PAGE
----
Texas A&M University-Commerce began collecting oral histories in the early 1970s. Dr. Jim Conrad, the University Archivist, led a group that collected oral histories of Northeast Texans. Many of these included their contributions to the military conflicts of the 20th century. With financial support from the U.S. Library of Congress, Dr. Conrad oversaw the recording of over 900 interviews during a four-decade span, 200 of which were with veterans who served in World War I, World War II, Korea, the Cold War, and/or Vietnam.

When the University’s James Gee Library opened its Northeast Texas Digital Collections during the early 2000s, the archival staff processed these oral history interviews and collected photographs and documents from the veterans they interviewed, creating an “American War Experience” digital collection for each military conflict.  However, due to the large number of interviews, most were left unprocessed.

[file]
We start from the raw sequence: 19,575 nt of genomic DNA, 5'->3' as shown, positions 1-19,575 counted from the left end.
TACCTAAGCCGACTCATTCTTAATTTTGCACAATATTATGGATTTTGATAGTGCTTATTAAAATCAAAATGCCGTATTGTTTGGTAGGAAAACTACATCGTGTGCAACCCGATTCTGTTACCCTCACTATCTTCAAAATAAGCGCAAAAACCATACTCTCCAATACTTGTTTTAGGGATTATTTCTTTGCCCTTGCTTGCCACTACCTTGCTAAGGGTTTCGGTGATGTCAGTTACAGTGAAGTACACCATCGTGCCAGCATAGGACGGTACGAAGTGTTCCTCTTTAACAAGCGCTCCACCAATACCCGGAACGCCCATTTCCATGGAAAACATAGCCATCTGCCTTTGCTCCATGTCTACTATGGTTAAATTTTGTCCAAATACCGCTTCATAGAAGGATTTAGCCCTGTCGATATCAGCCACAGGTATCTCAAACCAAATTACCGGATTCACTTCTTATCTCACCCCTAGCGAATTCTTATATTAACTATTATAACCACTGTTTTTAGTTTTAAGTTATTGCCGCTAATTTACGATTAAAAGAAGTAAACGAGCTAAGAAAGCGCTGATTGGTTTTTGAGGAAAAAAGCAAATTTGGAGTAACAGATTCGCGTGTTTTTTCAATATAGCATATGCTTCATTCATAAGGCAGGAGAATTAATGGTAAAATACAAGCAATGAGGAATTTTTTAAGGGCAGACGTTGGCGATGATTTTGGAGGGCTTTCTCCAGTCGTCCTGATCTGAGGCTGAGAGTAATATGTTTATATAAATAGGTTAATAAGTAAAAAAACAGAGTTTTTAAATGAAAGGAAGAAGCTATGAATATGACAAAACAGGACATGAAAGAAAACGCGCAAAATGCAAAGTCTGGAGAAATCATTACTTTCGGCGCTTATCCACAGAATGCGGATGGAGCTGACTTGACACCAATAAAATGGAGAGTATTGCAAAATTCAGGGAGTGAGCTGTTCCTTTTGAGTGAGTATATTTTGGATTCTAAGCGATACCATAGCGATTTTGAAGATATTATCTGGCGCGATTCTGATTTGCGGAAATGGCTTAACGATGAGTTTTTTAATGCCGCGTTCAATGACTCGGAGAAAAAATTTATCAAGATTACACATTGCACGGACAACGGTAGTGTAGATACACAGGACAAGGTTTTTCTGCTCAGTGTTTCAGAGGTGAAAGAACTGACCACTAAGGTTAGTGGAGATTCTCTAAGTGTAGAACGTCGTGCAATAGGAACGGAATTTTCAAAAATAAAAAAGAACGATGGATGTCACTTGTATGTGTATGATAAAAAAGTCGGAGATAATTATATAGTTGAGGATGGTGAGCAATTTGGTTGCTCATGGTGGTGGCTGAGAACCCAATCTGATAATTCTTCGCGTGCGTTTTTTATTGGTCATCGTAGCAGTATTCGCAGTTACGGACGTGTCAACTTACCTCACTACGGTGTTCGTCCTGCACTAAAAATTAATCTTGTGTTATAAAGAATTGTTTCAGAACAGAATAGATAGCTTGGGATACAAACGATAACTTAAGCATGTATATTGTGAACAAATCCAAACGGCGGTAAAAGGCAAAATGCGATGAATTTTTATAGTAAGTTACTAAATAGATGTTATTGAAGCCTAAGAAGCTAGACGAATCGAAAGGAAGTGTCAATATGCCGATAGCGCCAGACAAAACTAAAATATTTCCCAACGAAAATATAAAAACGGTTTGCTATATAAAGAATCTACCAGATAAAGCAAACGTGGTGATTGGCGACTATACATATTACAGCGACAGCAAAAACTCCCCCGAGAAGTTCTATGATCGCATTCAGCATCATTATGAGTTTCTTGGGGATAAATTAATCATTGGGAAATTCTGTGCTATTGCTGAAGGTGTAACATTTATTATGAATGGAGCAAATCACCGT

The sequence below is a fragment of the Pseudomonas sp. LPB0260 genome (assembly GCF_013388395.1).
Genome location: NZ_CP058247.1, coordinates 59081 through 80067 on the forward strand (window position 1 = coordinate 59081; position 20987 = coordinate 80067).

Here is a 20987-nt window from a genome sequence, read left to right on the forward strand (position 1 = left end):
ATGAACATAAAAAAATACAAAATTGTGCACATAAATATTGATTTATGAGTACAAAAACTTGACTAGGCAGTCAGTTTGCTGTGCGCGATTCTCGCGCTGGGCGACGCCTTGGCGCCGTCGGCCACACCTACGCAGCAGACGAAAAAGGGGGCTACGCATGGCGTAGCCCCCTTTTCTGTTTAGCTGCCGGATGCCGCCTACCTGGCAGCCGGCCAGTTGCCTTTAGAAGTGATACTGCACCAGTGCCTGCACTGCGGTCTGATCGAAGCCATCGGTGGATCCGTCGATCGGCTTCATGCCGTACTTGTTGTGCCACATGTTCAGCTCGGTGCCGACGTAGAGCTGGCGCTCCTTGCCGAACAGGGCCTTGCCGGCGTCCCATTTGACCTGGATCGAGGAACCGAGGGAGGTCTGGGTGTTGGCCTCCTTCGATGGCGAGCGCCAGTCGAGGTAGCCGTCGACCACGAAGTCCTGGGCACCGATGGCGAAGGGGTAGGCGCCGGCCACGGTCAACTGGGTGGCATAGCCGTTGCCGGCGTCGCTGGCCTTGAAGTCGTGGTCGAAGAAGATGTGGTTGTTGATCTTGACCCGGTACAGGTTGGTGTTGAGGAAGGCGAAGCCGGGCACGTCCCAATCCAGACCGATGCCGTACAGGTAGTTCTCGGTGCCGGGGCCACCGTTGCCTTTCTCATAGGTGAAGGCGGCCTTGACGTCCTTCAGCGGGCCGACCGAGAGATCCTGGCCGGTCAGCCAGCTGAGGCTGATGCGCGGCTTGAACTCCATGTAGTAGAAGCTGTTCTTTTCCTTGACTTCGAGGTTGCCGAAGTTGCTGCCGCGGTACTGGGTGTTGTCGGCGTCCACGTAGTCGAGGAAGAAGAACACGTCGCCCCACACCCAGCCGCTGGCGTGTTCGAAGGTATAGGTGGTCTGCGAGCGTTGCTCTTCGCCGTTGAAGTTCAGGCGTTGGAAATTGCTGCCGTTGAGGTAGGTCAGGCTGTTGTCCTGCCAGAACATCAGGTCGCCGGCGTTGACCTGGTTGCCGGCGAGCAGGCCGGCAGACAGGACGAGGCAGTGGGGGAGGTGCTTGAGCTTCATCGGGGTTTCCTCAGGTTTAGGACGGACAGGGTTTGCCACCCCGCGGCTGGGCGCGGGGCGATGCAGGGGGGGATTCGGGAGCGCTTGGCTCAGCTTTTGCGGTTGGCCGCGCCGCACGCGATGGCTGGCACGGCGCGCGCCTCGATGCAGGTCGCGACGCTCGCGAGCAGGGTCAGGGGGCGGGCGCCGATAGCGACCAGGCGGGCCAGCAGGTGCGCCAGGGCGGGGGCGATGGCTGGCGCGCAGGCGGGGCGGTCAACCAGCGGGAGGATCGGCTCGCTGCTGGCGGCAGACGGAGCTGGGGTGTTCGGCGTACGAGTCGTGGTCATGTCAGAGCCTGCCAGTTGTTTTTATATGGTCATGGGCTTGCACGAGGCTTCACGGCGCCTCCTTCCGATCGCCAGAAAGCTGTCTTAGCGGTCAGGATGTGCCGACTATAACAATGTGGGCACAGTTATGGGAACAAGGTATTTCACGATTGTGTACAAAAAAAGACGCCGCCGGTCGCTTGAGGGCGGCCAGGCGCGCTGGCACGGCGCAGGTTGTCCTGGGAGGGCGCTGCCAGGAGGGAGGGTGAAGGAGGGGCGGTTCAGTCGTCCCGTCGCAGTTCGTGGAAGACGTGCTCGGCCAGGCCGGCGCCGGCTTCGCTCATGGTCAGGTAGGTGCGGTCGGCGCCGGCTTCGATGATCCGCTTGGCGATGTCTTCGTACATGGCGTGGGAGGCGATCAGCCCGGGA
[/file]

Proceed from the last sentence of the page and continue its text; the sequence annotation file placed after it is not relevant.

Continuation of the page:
In the fall of 2011, University professors Dr. Gerald Duchovnay and Dr. Eric Gruver worked with University Archivist Andrea Weddle to incorporate the unprocessed interviews into their courses. The response from the students was overwhelmingly positive… Many of the students expressed the desire to continue working with oral histories after completing the course. In 2013, several students proposed continuing work with oral history by personally conducting interviews with veterans and individuals affected by war and military experience.  With the support of Dr. Eric Gruver and the University Archives, the East Texas War and Memory Project began operations as part of the university Honors College. In the Fall of 2015, the project transitioned into the Texas A&M University-Commerce History Department, where students continue to conduct, transcribe, and interpret oral history interviews as part of the department’s focus on public and applied history.